First Lutheran Church
December 20, 2014
MARY SAID YES
Last week, I spoke about Mary’s consent to submit to the will of God to be the mother of Jesus, the Incarnation, the Word Made Flesh.
This week’s passage which contains her visit to Elizabeth fleshes out a bit of what that means. Over the past 2 centuries much (or little) has been made about Mary, who she was, what her status is in the church and the faith, how she is a model (or not) for faithful disciples through the ages. At some point in medieval history, Mary’s place supplanted that of Christ himself. Superstition and speculation painted her as the Gentle Mother who stood between the powerless masses and the wrath of her angry son, leading people to pray to her rather than to God, Father, Son and Holy Spirit. The Reformers were right to challenge that as a perversion of the Truth of the Gospel. They insisted that the Written and Proclaimed Word, that is, Scripture and preaching, be the source and model of discipleship and truth. But, they went so far in the other direction, as an anti-Catholicism backlash grew that Mary became almost a non-entity. A more recent portrait of Mary is sentimental schlock—the submissive and quiet young woman who simply does what she is told with no will of her own.
Yet Mary is part of the sacred story and we cannot sentimentalize, venerate or ignore her. Luke gives her the most consideration is his telling of the Gospel. Her spontaneous outburst in song echoes Hannah’s song when she discovers she is pregnant with Samuel, the great Old Testament prophet. Like Hannah, Mary sings out of her own experience and hope, but also out of the experience and hope of her people. These are not private prayers which celebrate private graces. The Magnificat is a lovely expression of joy at God’s promises kept, a celebration of the tables being turned, or overturned: the lowly are lifted up, the proud are brought down, and the hungry are fed. God remembers the people of Israel, and the promises God has made to them. Mary says yes to all of this, not to magnify herself but to magnify the Lord.
It takes a magnitude of courage to submit to the will of God for oneself. Mary found courage beyond all human expectation when she submitted to the will of God for the life of the entire world. The Gospel of Jesus Christ is always told as the story of faith in community. This is not just the private story of Mary and Elizabeth, but the story of God and his people. Yet it is told in the simplicity and beauty of two kindred women, clinging to one another, finding the courage to do that which God chose them to do. Women and babies are seldom considered powerful or important people, yet in this short passage, the prophetic words of these two women, filled with the Holy Spirit, give voice to those who are lowly, like the shepherds to whom the angels later announce the birth of Jesus.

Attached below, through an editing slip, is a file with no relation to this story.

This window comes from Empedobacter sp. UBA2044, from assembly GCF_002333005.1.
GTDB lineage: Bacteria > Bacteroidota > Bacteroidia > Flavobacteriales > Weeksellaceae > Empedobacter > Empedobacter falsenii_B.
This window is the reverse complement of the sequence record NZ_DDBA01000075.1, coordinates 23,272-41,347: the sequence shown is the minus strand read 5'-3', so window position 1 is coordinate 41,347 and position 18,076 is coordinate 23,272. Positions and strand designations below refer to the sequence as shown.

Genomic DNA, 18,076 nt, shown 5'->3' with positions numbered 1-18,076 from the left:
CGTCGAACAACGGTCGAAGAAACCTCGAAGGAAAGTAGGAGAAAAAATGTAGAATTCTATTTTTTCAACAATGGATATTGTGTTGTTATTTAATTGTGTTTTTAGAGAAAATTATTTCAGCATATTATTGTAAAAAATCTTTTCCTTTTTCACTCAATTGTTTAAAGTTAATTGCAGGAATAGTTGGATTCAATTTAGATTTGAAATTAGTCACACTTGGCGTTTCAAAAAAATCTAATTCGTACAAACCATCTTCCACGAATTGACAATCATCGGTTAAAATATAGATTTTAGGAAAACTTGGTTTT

In his book, The Road to Daybreak: A Spiritual Journey, Henri Nouwen provides a thoughtful reflection on the encounter between Elizabeth and Mary. While they sing of the great God who brings the mighty down, they meet to share the ancient, womanly experience of having a baby. Mary and Elizabeth are two ordinary, pregnant women in the most extraordinary time and circumstances, tending to their relationship with each other and God. For them, motherhood was unexpected and daunting, one past the age of conceiving, and the other young and unmarried. Like women in every place and time, they spend time together in support as they face first-time childbirth and motherhood.
One wonders how these two humble women must have felt about what was happening in their lives. Who could ever believe it? Who could ever let it happen? But Mary says, Let it happen to me, immediately realizing that only Elizabeth will know and understand. Human gestation and extraordinary events take time to unfold and they needed each other to ponder the great works of God, for whom nothing is impossible. In community, these women nurtured and loved these babies who would embody God’s most radical intervention into human history.
Mary’s song is music that comes from deep within her. She sings of God’s blessings in her life and of her vision of God redeeming the whole world. She sings of God filling the hungry with good things and sending the rich away empty. This is not a call to violent revolt, but they are disturbing words to those who really pay attention to them. We join her song every Christmas Eve when we sing He rules the world with truth and grace, and makes the nations prove the glories of God’s righteousness and wonders of God’s love. This is not a song to make nice people feel good about their personal piety, but a song glorifying the Lord who chooses to come to save his people from their sins. It is a song of radical discipleship, living in abundance and generosity.
This is the biblical vision for the future, but we live in the present, bound by the linear unfolding of time and space. Yet, when the holy touches the human, eternity breaks forth. Through the power of the Holy Spirit Mary imagined this future for all people, not in the future but in the past, as if the promise had already been fulfilled. Prophets seem never get their verb tenses straight, because they see the world as God sees it. They see eternity unfolding in mystery as it moves toward linear time.
In the season of Advent, our waiting is accompanied by beautiful and treasured music. The power of Christmas carols speak to the deep places of our wanderings from and wonderings about God. This music is imprinted on our hearts and souls as Mary’s song was imprinted on hers. In a world that longs for the birth of the prince of peace, we stand with Mary, filled with expectant hope and joy because we also catch glimpses of eternity breaking into time, of promises yet to come. Mary said yes and today we say yes with her.
To God be all glory. Amen.
~ Interim Pastor Helen Rose Moore